That dripping tap isn’t just annoying, it’s costing you money and wasting water which is a valuable resource. While the rate at which your tap leaks will determine just how much water (and money) is going down the drain, a slow drip wastes 26-38 liters (7-10 gallons) of water per day. If it’s a hot water tap, you are also wasting about $33 a year in electricity.
Leaky faucets are usually a result of a broken or damaged washer. Luckily, this can be easily repaired. Here is a simple step-by-step you can follow to put an end to the drip, drip, drip.
- Turn off the water under the sink by turning the valve in an clockwise direction. (Righty=Tighty, Lefty=Loosey).
- Open the tap to let any residual water run out.
- Pop the plug into the drain. That way you can catch any parts you drop.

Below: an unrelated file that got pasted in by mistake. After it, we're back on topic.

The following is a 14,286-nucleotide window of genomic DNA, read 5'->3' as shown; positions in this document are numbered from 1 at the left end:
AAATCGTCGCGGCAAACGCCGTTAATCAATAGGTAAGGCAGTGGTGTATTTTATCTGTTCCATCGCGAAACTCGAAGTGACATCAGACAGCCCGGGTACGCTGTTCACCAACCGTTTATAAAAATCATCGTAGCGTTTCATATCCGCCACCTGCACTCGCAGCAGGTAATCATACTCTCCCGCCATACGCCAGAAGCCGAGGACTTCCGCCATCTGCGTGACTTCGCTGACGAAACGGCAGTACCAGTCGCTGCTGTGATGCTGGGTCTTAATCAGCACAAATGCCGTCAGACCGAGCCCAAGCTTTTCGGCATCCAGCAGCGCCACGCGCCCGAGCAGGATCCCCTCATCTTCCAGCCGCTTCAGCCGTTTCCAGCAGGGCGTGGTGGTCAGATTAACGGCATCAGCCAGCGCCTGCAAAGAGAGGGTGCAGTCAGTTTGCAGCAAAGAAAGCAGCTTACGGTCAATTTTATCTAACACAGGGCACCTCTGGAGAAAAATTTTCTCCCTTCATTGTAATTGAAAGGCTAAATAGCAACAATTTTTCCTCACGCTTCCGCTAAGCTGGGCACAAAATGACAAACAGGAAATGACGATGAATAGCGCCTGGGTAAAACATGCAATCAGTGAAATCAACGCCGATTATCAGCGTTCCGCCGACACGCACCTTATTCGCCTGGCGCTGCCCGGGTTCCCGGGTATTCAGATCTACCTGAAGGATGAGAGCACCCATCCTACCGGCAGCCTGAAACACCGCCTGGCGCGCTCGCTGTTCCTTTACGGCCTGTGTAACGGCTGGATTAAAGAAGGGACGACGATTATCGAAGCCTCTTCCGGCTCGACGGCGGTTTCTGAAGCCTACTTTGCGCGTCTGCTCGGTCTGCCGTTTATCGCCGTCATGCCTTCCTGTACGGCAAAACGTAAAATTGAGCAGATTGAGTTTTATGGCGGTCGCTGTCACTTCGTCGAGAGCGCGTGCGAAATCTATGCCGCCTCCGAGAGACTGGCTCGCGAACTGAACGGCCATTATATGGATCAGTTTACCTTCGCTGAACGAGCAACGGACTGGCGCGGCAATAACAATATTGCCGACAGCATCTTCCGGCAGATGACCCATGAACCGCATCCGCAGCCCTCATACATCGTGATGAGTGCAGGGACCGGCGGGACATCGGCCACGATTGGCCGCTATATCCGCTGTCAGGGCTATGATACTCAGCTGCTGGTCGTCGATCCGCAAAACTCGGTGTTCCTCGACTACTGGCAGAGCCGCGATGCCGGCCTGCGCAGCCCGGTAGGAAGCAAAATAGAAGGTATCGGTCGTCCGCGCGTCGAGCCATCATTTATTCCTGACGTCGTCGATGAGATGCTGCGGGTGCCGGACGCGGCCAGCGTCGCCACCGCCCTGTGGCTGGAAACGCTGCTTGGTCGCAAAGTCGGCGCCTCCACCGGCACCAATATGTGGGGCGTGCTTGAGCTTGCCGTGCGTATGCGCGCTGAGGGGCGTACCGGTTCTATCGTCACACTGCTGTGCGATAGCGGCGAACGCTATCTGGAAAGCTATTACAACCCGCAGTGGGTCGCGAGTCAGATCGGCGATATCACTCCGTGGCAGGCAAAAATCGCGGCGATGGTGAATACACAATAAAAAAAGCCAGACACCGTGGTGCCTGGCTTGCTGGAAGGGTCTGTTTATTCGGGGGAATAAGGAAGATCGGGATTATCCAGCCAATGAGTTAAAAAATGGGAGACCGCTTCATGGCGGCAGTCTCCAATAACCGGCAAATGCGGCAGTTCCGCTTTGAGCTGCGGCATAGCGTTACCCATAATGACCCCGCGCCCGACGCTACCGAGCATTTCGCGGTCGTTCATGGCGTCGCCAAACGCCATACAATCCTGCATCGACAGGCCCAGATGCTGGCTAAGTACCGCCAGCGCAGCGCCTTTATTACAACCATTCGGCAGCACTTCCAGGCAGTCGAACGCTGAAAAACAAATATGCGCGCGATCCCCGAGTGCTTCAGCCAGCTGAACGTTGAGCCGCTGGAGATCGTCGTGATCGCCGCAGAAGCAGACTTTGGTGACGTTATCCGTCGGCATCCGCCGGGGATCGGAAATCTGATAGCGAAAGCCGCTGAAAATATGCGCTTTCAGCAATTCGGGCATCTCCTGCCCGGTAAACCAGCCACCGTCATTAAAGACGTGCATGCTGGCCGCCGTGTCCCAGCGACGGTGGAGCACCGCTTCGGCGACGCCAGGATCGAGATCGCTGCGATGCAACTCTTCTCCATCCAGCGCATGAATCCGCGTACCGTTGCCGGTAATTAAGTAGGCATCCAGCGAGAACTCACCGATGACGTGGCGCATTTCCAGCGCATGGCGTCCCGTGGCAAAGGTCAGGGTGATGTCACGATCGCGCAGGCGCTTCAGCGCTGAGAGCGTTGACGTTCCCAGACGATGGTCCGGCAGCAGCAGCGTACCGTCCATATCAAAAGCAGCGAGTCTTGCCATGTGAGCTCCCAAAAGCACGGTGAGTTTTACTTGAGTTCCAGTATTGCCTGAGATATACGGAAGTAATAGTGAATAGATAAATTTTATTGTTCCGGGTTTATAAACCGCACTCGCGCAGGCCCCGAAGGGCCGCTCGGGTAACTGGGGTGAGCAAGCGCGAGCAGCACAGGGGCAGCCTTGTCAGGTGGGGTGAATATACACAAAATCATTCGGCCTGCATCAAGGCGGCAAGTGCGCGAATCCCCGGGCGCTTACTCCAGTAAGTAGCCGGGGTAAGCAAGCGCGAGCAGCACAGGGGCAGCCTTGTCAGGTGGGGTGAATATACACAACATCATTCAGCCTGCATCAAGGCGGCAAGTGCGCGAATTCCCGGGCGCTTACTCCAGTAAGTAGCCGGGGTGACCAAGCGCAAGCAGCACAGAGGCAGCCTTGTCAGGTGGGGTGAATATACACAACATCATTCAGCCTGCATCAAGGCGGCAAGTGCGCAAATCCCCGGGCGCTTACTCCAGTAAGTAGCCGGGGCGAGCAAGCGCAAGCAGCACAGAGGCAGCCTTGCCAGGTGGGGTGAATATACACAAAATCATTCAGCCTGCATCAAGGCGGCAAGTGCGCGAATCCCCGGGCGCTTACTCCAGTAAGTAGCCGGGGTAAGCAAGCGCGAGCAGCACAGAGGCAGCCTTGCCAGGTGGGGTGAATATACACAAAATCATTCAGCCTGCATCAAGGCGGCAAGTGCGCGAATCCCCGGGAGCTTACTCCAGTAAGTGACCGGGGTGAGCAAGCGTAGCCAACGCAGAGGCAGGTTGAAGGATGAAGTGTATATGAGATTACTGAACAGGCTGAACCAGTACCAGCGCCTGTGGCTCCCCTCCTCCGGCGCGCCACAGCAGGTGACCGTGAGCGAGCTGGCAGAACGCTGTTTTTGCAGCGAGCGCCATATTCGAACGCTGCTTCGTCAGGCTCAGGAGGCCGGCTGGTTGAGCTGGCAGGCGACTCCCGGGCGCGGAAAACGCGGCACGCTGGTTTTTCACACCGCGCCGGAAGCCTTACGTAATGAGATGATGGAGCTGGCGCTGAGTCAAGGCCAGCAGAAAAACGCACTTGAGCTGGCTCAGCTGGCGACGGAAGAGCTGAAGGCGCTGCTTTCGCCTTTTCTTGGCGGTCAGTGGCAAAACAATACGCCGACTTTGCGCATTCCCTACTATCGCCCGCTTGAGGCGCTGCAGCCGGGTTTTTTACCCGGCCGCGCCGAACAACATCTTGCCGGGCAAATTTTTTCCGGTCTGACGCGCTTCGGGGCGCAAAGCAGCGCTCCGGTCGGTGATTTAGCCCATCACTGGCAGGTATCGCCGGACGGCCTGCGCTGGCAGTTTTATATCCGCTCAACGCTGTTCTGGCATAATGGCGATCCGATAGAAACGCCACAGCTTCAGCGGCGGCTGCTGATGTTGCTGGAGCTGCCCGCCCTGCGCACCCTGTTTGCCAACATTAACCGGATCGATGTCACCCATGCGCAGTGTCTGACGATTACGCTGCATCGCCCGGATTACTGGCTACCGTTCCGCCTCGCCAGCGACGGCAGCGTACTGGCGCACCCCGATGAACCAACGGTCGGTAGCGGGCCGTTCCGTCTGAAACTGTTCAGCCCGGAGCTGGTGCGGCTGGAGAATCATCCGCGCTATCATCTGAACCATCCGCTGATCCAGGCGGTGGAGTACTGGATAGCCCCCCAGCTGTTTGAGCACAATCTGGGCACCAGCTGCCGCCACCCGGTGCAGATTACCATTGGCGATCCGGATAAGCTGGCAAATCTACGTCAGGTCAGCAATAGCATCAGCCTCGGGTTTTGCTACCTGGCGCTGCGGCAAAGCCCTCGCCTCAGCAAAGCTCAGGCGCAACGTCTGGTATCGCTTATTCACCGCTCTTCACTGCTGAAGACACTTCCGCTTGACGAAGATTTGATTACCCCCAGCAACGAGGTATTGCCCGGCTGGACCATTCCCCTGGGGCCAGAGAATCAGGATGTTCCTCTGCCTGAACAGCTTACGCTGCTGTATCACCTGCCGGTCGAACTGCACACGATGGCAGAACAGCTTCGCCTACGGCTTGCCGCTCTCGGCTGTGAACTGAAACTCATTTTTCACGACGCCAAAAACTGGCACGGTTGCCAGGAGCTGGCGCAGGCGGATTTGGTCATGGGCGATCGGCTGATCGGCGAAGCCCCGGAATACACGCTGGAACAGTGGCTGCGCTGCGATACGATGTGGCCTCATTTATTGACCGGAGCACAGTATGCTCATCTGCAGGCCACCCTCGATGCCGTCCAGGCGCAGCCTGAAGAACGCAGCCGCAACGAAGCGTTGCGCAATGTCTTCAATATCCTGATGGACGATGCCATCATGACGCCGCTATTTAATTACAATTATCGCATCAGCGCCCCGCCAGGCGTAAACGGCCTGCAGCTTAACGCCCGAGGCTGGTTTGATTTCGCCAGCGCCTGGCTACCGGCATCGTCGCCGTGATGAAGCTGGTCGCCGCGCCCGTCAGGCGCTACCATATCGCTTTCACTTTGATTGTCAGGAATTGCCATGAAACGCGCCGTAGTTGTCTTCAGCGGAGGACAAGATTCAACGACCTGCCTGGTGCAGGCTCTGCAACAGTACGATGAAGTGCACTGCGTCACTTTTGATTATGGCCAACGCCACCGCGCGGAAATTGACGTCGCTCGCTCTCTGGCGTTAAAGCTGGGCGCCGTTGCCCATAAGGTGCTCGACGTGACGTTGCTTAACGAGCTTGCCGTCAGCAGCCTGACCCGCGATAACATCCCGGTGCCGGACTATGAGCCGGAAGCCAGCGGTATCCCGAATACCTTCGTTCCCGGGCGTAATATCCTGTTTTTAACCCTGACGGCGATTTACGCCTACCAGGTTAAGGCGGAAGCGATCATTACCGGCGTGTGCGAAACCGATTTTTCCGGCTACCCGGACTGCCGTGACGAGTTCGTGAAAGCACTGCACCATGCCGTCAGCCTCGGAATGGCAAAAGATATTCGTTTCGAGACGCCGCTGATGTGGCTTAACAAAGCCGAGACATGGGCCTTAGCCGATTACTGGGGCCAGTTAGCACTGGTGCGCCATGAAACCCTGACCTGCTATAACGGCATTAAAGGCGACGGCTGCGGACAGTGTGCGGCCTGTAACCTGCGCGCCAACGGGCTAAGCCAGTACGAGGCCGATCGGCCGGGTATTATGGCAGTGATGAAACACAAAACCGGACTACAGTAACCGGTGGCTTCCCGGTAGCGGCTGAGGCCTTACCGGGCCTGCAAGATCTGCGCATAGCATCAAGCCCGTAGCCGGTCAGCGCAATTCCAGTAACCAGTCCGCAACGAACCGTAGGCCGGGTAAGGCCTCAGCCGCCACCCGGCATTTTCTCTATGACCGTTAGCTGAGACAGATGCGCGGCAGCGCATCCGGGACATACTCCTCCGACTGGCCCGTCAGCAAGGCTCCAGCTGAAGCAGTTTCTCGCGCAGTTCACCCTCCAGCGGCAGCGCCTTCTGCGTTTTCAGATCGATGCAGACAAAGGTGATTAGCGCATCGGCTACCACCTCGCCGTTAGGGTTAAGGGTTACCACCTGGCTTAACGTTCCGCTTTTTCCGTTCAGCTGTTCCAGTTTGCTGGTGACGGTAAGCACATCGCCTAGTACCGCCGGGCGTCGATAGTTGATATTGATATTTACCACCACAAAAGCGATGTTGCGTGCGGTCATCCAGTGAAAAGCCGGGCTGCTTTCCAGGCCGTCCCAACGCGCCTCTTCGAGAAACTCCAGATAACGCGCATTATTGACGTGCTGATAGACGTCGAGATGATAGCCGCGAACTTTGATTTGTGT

- Remove the tap handle by taking off the screw cover. Use a screwdriver or Allen wrench to remove the screw that holds the handle in place. The screw us usually under the ‘hot’ and ‘cold’ water labels, but it can be on the side.
- Lift off the handle.
- Lift off the headgear. Look for the large body washer, the o-ring and the jumper valve. The jumper valve should just fall out. Take out each piece and lay them in the right order so you know how to reassemble it.
- Get replacements for all three parts. Apply waterproof lubricant to the o-ring, bonnet and spindle and fit them back into the tap in the right order. Be careful of over-tightening the nuts.
- Replace the handle and screw and secure in place. Replace the hot and cold water labels and turn the water back on. Test your handiwork to ensure the tap hasn’t stopped leaking.
- Congratulate yourself on being a home improvement genius and eco-friendly warrior.
Get more green living tips than you can shake a sharp stick at in our book, available on Amazon.